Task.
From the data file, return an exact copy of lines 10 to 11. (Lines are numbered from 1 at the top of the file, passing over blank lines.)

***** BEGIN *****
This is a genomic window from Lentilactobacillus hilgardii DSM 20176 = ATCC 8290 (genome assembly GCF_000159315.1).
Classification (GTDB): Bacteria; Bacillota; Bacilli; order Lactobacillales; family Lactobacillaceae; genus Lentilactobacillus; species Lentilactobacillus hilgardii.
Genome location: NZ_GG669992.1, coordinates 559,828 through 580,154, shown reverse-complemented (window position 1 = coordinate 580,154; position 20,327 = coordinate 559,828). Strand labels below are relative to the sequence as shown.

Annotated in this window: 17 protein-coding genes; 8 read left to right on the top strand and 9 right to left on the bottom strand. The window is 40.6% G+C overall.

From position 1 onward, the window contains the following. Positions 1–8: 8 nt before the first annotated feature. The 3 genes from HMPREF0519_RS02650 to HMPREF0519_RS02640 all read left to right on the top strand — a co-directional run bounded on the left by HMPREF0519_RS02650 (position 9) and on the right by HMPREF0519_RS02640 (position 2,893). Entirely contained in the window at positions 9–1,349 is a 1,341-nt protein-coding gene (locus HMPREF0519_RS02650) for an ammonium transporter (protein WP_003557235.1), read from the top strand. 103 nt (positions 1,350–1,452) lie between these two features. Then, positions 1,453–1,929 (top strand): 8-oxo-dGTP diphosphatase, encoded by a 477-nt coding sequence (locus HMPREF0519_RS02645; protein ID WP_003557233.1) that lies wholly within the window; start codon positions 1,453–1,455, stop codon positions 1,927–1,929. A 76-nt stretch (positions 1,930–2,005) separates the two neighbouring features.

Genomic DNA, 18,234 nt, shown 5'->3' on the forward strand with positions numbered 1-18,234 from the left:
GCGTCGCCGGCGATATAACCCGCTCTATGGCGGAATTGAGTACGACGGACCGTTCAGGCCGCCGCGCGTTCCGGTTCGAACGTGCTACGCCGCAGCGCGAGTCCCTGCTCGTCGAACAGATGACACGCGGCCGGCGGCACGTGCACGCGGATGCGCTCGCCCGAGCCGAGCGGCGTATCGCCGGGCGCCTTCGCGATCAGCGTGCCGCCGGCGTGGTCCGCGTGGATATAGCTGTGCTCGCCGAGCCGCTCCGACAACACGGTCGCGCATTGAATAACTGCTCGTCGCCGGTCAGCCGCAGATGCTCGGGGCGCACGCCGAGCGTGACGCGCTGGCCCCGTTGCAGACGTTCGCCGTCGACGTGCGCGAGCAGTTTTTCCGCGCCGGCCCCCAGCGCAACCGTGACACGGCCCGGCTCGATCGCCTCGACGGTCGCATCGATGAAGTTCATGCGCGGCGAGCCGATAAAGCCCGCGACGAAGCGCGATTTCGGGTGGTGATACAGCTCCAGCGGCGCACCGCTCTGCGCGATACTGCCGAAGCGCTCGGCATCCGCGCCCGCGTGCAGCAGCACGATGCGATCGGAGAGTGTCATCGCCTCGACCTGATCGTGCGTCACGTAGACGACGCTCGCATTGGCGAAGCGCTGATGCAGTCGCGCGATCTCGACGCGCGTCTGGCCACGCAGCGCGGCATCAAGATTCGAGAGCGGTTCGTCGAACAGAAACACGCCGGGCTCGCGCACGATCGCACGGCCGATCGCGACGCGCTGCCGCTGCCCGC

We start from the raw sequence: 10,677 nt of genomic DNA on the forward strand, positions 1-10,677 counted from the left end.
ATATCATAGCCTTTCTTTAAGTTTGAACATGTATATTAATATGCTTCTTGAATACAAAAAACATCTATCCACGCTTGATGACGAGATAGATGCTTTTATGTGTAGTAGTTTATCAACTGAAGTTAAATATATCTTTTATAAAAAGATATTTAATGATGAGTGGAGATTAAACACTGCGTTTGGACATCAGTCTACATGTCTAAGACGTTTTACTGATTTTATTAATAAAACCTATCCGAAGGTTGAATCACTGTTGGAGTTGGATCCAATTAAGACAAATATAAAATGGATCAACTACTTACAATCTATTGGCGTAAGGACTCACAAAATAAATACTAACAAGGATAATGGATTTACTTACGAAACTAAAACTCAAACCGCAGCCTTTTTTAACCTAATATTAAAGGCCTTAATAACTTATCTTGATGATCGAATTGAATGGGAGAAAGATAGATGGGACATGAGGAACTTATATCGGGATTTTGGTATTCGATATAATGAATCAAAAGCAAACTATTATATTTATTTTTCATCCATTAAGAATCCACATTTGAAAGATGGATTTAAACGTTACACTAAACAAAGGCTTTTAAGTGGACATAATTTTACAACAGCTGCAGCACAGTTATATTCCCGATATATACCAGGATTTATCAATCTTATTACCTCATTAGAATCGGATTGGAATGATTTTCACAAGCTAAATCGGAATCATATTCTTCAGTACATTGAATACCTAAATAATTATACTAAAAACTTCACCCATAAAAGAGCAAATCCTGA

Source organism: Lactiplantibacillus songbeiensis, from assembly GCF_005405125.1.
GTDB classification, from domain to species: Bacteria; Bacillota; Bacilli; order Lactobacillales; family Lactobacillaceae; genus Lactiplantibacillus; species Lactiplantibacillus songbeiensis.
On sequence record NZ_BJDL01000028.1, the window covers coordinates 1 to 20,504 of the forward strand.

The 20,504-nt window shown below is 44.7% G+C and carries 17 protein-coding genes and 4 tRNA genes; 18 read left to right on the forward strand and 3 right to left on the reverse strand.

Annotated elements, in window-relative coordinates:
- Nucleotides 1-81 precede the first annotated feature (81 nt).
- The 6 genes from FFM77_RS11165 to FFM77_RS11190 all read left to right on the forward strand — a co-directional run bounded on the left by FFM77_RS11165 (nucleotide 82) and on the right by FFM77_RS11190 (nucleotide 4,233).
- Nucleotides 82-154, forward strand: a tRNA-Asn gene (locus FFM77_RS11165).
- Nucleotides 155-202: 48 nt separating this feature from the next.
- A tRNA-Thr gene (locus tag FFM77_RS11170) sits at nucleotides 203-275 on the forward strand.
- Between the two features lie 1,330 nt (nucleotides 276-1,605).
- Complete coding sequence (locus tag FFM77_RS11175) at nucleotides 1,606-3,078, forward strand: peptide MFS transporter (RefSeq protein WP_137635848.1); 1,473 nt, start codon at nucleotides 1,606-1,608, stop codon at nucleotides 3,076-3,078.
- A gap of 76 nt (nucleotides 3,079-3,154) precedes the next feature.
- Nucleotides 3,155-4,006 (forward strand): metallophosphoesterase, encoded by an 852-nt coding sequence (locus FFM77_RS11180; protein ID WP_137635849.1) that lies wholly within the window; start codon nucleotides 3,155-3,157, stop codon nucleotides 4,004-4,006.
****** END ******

Source organism: Lactiplantibacillus songbeiensis, from assembly GCF_005405125.1.
GTDB classification, from domain to species: Bacteria; Bacillota; Bacilli; order Lactobacillales; family Lactobacillaceae; genus Lactiplantibacillus; species Lactiplantibacillus songbeiensis.